One of the things I love most about being an independent writer is the opportunity to cover a variety of topics, and talk to people I wouldn’t otherwise talk to. Sure, I’ve interviewed tons of celebrities, and most of them are interesting (others are as deep as a puddle). But when you get a chance to kibbitz with scientists, dieticians, tech wizards, costume designers, educators and graphic artists you add just a little more to your own knowledge bank. Thus was the case when I recently interviewed Irina Blok, the creative genius behind Android’s little green robot, for Connected Rogers Magazine. You’d think there would be so much intensive work that goes into designing such an iconic icon, but in this case, not so much. Although a child of the former Soviet Bloc, Blok rose out of a rich, artistic history which, surprisingly, played only a partial role in cultivating her creative juices.
Growing up in Russia’s cultural capital of St. Petersburg, she was not so much inspired by the great art and architecture around her as she was by another ancient civilization half a world away. Her mother often read her Greek Mythology, and the tale of Jason and Medea was the little girl’s favourite. So much so that, during art class at pre-school, when all the other kids were shaping a ball or cube from lumps of clay, Blok crafted an intricate, two-foot-high sculpture of Jason’s famed ship, the Argo. “From that moment, my parents enrolled me in all kinds of art classes and programs,” says Blok. That’s remarkably supportive, coming from a family of engineers who likely expected her to follow in their footsteps.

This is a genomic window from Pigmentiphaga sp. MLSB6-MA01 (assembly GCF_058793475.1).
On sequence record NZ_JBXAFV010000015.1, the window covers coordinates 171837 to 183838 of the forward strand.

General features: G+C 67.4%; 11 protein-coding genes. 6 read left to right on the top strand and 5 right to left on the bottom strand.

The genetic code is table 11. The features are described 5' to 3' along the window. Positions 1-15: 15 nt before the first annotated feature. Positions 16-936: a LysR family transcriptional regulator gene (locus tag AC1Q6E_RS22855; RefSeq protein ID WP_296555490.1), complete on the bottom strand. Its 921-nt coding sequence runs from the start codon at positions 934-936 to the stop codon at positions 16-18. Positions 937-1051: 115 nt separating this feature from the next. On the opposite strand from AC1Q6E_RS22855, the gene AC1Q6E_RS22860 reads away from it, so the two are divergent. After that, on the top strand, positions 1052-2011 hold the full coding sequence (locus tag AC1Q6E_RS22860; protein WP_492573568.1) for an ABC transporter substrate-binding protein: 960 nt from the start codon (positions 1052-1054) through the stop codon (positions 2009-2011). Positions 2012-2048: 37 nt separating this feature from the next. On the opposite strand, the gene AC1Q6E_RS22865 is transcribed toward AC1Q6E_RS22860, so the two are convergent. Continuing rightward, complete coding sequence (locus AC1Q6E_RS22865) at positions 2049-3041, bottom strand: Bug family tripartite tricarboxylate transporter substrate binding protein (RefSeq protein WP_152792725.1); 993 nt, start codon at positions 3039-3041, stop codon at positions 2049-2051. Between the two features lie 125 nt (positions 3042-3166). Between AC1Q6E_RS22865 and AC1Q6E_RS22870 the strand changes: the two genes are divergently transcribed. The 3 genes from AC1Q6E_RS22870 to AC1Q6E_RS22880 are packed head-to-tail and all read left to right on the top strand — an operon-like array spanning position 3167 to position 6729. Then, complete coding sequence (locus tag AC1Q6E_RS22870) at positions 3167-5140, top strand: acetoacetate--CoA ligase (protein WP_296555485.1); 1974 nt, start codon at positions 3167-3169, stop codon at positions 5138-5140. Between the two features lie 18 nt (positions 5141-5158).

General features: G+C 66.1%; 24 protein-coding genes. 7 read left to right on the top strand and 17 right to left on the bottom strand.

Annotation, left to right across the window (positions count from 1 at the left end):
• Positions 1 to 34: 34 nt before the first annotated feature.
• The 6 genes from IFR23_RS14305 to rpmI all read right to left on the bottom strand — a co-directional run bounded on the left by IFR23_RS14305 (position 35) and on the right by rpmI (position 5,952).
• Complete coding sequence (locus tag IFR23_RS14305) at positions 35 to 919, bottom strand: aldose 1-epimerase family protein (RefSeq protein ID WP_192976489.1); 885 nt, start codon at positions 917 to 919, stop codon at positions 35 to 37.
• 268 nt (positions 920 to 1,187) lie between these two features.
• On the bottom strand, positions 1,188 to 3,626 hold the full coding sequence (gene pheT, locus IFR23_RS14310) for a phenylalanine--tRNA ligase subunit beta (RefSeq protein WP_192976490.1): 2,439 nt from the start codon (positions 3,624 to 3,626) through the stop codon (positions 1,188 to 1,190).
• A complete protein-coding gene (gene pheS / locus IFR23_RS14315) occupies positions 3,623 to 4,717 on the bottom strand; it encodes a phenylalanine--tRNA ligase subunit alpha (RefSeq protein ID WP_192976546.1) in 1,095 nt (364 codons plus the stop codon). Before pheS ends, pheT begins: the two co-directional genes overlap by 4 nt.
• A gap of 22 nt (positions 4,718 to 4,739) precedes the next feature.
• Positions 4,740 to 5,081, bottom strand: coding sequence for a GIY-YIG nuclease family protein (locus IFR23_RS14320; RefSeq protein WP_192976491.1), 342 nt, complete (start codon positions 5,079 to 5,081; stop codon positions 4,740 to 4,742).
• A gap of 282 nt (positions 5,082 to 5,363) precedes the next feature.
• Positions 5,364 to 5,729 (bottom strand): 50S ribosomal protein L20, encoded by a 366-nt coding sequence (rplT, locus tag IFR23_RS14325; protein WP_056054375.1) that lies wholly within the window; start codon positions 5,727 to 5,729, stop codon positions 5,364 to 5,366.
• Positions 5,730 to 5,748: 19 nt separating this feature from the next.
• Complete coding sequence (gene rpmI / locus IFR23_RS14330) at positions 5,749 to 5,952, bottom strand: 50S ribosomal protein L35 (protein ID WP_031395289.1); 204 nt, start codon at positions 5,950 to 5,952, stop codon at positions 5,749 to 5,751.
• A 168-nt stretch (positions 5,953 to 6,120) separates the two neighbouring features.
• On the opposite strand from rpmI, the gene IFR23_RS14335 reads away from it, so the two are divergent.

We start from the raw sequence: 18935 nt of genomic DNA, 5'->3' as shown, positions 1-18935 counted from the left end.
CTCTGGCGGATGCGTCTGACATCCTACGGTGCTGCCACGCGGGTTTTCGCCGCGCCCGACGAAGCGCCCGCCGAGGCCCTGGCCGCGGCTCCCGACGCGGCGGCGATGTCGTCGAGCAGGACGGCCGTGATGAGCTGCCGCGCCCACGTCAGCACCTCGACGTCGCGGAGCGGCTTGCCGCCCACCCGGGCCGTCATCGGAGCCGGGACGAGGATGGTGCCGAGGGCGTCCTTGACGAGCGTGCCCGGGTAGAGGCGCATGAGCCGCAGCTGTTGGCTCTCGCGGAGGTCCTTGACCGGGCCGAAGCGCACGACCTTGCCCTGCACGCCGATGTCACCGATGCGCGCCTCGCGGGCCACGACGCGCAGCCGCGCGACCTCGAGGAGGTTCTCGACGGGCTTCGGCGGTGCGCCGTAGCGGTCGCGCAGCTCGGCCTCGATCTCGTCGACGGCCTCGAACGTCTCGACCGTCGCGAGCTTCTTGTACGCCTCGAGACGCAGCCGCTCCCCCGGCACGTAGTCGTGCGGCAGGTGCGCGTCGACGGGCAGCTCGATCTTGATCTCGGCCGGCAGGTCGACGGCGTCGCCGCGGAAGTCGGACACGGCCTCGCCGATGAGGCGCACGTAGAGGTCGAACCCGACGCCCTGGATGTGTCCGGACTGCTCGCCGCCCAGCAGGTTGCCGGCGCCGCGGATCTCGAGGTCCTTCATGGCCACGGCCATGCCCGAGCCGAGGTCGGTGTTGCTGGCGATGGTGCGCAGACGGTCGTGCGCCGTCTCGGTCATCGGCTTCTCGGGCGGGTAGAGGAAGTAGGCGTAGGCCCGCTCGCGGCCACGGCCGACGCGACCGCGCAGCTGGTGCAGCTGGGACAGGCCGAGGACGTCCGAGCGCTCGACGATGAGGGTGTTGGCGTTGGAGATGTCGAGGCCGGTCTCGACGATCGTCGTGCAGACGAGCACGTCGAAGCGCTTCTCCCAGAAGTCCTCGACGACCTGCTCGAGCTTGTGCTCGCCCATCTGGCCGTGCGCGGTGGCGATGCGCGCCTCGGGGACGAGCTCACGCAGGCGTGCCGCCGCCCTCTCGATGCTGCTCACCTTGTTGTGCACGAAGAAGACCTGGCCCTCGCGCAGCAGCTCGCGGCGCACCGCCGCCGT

At 18, she was accepted into the renowned St. Petersburg Academy of Arts. Shortly after, her family moved to the United States, where she continued her education in art, earning a Bachelor’s of Science in Graphic Design at San Jose State University’s Graphic Design Program. Her work there garnered national recognition through design award programs like Graphis and How. After graduation, she landed at Landor Associates designing globally recognized and awarded work for clients such as HP, Visa, H&R Block and FedEx. That led to positions at Yahoo, Google and Adobe.
While working as a designer at Google in the fall of 2007, as part of the launch campaign for the Open Handset Alliance, a group of 84 tech companies whose aim it is to better the consumer mobile experience, she took five minutes to sketch out a concept that would give her a lifetime of recognition: the Google Android. Rather than staging a huge presentation, Blok and her team had casually left the sketch lying around where engineers would notice it, and notice it they did: Mr. Roboto was born.
But there’s more to Blok than little green men. She says she’s easily amused and needed an outlet for that amusement. “I think juxtapositions are funny, combining two things that don’t go together.” To wit: fashionable surgical masks, diamond necklaces made from plastic and “Funemployed” pins. Her mad inventions were showcased on the reality show Shark Tank, and soon after grabbed attention from The New York Daily News and Elle Magazine. Check them out here, at her website. And check out the published version of my story about Ms. Blok by clicking here or on the icon above.